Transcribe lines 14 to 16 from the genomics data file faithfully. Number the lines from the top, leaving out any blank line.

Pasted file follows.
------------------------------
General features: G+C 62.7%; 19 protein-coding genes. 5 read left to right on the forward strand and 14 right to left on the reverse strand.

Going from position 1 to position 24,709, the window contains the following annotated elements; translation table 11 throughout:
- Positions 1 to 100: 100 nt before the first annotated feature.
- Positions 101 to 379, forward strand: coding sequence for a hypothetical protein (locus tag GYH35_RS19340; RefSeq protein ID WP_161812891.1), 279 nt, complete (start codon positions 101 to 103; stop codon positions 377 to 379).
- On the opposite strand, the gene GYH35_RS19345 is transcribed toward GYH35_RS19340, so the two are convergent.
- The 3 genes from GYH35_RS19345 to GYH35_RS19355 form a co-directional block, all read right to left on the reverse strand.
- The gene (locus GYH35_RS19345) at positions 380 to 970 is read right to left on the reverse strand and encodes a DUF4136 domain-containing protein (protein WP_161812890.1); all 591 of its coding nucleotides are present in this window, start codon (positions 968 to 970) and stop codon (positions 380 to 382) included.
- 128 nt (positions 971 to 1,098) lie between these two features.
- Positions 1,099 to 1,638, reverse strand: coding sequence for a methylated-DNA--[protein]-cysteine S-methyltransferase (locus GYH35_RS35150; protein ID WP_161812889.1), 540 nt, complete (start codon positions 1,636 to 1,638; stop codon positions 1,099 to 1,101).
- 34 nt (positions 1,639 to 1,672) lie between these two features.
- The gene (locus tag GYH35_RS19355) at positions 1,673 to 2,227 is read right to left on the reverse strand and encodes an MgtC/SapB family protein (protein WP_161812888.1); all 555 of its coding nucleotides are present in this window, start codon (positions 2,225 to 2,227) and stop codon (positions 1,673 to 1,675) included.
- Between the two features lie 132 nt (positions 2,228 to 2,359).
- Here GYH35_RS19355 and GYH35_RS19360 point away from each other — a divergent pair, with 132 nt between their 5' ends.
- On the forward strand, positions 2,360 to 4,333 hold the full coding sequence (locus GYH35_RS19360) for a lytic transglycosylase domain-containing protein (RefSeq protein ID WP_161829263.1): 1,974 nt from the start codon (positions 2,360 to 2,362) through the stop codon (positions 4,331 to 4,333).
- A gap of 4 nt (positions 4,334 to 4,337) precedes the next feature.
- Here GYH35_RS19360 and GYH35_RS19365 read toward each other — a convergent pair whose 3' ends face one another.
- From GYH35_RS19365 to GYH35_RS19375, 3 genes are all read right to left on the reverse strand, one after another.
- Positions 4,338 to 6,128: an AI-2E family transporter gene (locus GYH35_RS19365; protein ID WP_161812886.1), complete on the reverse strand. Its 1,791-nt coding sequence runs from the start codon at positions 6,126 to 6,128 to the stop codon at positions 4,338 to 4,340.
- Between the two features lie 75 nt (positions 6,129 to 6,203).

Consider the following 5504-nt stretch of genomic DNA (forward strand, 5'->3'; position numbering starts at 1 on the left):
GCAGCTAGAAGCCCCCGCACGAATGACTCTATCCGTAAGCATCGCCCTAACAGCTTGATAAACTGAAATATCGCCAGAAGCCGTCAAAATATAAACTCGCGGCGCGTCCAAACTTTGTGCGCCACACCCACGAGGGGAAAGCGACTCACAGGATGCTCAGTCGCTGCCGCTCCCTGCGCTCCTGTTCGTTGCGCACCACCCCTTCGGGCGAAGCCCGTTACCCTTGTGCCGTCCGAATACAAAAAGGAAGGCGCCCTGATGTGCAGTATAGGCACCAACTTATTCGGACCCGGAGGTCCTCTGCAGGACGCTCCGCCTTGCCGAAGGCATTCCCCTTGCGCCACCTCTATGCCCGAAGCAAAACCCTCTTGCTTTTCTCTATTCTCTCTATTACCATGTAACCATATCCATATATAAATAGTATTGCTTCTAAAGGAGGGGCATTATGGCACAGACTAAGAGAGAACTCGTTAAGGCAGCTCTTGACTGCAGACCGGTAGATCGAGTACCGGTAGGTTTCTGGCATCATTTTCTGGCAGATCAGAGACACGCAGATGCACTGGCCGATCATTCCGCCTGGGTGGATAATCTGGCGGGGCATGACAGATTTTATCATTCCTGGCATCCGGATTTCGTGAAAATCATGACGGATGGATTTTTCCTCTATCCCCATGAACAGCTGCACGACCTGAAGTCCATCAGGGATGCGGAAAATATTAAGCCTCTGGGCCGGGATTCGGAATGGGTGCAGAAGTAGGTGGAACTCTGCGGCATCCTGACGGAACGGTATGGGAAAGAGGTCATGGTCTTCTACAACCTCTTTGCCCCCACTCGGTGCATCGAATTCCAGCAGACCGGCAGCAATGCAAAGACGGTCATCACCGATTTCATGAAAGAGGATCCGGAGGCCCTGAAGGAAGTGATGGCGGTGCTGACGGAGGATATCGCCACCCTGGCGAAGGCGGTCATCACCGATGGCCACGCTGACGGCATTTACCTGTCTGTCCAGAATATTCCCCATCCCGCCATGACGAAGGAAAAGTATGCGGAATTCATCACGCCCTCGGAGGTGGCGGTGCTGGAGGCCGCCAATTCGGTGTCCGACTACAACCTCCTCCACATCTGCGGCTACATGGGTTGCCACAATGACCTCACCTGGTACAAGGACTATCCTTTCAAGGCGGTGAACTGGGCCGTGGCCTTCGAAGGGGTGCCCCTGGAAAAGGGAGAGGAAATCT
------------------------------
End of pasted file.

- On the forward strand, positions 2,360 to 4,333 hold the full coding sequence (locus GYH35_RS19360) for a lytic transglycosylase domain-containing protein (RefSeq protein ID WP_161829263.1): 1,974 nt from the start codon (positions 2,360 to 2,362) through the stop codon (positions 4,331 to 4,333).
- A gap of 4 nt (positions 4,334 to 4,337) precedes the next feature.
- Here GYH35_RS19360 and GYH35_RS19365 read toward each other — a convergent pair whose 3' ends face one another.